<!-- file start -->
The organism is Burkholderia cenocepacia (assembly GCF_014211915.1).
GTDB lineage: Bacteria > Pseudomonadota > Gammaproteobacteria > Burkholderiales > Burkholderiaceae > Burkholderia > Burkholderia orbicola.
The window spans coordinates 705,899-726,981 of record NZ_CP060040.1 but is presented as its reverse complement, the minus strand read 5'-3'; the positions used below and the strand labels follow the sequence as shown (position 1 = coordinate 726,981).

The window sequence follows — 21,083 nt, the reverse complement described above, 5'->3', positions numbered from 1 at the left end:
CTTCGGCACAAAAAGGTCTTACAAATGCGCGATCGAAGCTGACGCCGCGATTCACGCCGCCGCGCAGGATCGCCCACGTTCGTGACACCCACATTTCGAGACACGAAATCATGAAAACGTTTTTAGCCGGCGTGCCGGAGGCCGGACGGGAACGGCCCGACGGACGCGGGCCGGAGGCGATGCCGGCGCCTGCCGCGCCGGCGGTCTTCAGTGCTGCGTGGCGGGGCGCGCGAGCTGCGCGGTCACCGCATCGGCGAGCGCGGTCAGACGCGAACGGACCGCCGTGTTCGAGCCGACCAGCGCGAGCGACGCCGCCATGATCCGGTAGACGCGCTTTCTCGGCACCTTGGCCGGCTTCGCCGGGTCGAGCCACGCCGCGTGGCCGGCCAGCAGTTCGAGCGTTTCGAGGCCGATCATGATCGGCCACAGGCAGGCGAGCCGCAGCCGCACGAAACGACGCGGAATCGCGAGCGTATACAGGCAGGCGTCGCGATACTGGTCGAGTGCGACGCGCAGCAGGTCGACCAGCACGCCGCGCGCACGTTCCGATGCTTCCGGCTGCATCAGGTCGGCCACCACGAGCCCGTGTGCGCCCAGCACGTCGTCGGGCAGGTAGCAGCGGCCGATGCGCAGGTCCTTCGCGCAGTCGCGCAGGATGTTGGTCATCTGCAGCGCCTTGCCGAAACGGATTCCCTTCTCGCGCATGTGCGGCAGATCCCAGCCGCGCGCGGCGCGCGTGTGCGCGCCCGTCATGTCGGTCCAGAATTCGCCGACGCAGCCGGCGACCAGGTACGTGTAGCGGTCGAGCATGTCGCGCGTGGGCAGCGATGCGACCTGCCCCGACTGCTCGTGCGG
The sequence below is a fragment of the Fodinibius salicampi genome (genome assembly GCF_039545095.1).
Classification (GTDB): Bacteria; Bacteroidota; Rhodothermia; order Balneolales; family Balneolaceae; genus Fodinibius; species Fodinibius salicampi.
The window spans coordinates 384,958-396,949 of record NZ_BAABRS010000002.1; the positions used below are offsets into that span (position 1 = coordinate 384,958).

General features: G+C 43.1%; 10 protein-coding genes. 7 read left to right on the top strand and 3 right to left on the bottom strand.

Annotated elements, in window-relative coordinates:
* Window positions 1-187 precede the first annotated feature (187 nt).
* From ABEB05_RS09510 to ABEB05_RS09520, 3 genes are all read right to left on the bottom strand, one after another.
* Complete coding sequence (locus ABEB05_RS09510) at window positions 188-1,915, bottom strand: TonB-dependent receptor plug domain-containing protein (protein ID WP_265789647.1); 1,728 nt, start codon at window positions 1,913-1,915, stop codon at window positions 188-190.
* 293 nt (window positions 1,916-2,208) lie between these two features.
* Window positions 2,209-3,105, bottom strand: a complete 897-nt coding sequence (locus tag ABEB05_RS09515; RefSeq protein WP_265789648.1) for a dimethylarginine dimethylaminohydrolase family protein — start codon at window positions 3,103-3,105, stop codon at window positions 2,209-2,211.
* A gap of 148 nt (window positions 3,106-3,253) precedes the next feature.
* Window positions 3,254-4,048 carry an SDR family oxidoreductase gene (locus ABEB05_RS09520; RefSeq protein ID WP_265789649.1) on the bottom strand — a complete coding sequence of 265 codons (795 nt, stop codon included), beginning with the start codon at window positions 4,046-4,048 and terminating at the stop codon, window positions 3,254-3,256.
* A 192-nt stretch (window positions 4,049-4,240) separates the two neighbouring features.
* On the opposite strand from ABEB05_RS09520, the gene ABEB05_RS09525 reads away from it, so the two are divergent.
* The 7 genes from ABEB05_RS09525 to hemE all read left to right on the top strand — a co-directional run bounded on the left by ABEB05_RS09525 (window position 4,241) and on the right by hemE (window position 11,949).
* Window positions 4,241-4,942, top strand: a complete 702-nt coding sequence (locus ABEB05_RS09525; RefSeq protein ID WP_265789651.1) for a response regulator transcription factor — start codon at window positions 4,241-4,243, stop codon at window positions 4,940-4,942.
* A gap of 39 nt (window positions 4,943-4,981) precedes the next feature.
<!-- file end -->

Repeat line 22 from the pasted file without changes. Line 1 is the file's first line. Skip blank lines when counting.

* A gap of 39 nt (window positions 4,943-4,981) precedes the next feature.